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Digital technology is changing the way we do development. Viral videos, crowdsourced donations, digital cash transfers for refugees—what opportunities do these technologies present, and how can those of us working on policy innovation make better use of them?
For one thing, technology “has changed the way we look at projects and their effectiveness. It’s now getting more possible to have real-time results on initiatives,” Raj Kumar, founder of the online development hub Devex, tells me in this week’s podcast. “We can know pretty quickly what’s working and what’s not… and hopefully make mid-course corrections.”
But Kumar says we could be doing a whole lot more: “Our systems are still generally set up for the old world and we are not really anticipating the opportunities that the growth in digital technology provides.”
Example: when I say "development technology," do you think of mobile phones? If so, you're not alone. While that’s a great start, "this revolution was not a mobile phone revolution and now it’s over," Kumar says. "We’re at the beginning of a massive shift in terms of digital technologies . . . . What’s it going to be like five years from now?’”
"There’s quite a bit that has to happen on the policy front to match the digital technology revolution, and the opportunity that presents, with the way [development] actually functions.”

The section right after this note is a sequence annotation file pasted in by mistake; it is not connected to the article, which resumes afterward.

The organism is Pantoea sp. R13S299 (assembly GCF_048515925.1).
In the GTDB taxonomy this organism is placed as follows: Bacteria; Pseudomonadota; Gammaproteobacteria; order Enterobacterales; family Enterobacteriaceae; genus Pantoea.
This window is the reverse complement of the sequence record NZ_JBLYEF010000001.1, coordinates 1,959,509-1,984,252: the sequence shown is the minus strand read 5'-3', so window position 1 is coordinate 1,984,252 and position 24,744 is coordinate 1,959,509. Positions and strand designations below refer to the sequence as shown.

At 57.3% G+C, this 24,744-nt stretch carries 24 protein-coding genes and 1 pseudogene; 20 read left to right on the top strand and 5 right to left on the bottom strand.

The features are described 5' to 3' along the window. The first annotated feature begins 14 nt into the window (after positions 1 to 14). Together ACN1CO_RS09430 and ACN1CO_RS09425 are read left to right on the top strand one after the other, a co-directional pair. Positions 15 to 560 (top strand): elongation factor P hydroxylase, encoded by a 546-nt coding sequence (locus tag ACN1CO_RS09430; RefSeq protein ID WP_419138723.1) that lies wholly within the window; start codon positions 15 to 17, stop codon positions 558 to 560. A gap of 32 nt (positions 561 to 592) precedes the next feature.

Aadhaar, the world’s largest biometric ID program, is at a crossroads. After a remarkable effort to enroll almost the entire Indian population of 1.25 billion in just over half a decade, its impact on privacy and distribution public benefits are being called into question.
Can biometric IDs encourage women’s financial inclusion and economic and social empowerment? In principle, the answer should be yes. But the potential impact is limited by a range of other impediments that limit women’s participation.
Policies put in place to counter financial crimes have unfortunately had a chilling effect on banks’ willingness to do business in markets perceived to be risky—due in part to the high price of compliance. Even as changes are being made to address this problem, financial institutions are developing solutions in the form of new cutting-edge technologies to help them comply better and faster with anti-money laundering regulations.